Pulmonary specialist experiments e-cigs effect on respiratory airways

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Liquid nicotine dispensed in e-cigarettes, even when smoked, contain harmful substances and carcinogens that could lead to problems in the lungs. (vaping360/Flickr Creative Commons)

Liquid nicotine dispensed in e-cigarettes, even when smoked, contain harmful substances and carcinogens that could lead to problems in the lungs. (vaping360/Flickr Creative Commons)

With the use e-cigs, many health risks can arise, according to a study by a University of Connecticut researcher.

Dr. Mario F. Perez, a pulmonary specialist from UConn Health, said liquid nicotine dispensed in the e-cigarettes, even when smoked, contains harmful substances and carcinogens that could lead to problems in the lungs. People who continually use e-cigs are more likely to have a irritated upper respiratory tract, Perez said.

According to UConn Today, Dr. Perez is currently doing a study examining if e-cigs cause inflamed airways. Perez will be comparing his results with those from healthy nonsmokers. This study will also be looking at the effects of the different flavoring of e-cigs on human airways, Perez said to UConn Today.

Vaping and the use of e-cigs have been on an upward trend. There has been an increase in the number of young adults who are using electronic cigarettes, according to a study done between in 2014 by Center for Disease Control and Prevention (CDC). According to CDC, 21.6 percent of 18-24 year olds use e-cigs, compared to 16.6 percent of e-cigs usage among 25-44 year olds.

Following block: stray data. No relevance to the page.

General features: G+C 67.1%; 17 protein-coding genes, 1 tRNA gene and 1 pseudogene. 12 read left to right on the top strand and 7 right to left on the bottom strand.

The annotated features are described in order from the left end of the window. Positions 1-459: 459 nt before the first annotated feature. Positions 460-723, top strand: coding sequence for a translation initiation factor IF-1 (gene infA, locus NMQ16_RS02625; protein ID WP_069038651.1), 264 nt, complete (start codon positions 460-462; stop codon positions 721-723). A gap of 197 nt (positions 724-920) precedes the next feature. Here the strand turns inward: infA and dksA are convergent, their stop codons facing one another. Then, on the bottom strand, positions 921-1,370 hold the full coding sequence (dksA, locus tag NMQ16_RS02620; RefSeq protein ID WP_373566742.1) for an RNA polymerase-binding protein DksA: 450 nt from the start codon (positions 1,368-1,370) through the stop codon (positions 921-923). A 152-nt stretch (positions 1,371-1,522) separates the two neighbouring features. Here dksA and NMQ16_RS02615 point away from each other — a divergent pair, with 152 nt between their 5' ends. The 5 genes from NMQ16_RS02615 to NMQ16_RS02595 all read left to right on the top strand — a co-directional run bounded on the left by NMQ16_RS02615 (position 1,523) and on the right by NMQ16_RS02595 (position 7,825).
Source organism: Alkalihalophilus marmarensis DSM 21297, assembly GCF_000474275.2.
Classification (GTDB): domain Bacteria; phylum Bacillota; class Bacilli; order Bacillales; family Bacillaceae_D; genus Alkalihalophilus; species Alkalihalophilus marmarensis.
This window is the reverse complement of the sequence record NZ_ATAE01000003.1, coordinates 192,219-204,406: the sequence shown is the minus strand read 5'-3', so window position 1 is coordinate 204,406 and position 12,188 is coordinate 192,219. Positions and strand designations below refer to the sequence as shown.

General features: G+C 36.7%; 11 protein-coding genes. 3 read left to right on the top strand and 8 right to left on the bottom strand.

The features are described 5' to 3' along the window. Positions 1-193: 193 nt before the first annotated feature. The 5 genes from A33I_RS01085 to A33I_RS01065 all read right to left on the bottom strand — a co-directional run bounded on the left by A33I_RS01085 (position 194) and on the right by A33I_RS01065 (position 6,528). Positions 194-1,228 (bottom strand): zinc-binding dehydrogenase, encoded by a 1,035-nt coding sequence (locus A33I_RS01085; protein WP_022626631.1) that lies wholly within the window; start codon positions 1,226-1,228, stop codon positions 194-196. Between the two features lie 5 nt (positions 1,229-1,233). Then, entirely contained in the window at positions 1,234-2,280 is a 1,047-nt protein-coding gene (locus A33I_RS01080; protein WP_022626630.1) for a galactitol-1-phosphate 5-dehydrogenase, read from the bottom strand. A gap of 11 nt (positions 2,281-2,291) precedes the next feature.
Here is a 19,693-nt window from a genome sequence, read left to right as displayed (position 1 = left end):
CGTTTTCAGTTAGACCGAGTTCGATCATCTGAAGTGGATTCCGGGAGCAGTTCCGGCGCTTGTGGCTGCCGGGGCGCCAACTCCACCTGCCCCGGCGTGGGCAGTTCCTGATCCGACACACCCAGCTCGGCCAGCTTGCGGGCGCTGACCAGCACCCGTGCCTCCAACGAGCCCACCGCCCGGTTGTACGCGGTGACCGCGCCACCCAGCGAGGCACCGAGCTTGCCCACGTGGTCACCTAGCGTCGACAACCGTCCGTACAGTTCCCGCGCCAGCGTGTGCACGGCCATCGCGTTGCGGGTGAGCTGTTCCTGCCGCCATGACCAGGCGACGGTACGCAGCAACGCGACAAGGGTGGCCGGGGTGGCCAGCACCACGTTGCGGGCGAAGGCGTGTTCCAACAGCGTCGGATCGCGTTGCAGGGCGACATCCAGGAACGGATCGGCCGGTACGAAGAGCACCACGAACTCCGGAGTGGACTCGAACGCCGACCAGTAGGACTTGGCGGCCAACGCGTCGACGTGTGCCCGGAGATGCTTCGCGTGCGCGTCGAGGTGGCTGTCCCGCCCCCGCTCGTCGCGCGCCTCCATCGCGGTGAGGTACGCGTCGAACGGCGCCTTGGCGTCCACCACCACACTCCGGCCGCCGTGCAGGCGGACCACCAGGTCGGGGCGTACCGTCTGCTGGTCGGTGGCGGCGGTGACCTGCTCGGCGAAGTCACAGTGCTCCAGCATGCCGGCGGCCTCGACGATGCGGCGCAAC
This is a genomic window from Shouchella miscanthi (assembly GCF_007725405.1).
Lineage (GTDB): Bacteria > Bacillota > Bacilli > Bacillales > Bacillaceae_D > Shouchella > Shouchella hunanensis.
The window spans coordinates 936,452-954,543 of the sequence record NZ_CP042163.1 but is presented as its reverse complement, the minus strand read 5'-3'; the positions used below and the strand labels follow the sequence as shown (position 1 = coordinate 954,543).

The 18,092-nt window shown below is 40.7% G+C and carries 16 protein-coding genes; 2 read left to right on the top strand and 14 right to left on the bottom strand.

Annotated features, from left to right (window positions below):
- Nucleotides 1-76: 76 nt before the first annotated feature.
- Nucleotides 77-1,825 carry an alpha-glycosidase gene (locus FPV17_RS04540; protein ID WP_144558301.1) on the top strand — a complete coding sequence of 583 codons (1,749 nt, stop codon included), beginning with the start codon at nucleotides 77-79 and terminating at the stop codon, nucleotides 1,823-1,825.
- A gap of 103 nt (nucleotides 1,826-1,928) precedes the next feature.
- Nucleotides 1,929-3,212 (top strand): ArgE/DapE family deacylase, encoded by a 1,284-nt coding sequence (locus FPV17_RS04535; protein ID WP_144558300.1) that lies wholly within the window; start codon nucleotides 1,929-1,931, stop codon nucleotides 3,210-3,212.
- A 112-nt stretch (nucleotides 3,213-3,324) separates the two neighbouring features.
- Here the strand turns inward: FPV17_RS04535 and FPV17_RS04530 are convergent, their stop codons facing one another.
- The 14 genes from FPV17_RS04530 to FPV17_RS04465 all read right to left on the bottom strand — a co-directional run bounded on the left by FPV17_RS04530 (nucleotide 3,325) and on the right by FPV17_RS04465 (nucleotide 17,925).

Most high schoolers and college students feel the need to use an e-cig to follow what is increasingly becoming a social norm.

“Many students think that using e-cigs makes them look cool. Students like the aesthetic of smoking and believe that e-cigs aren’t really that harmful,” Jude Icoy, first semester physiology and neurobiology major said.

However, e-cigs may not be safer than “traditional” cigarettes. According to the American Lung Association, e-cigs can impact adolescent brain development and can lead to an impairment of their cognitive and behavioral skills.

Although the topic of e-cigarettes often produces many opinions, much more research is needed to determine if they are a healthy alternative to traditional smoking, Perez said to UConn Today.


Shivani Padhi is a campus correspondent for The Daily Campus. She can be reached via email at shivani.padhi@uconn.edu.

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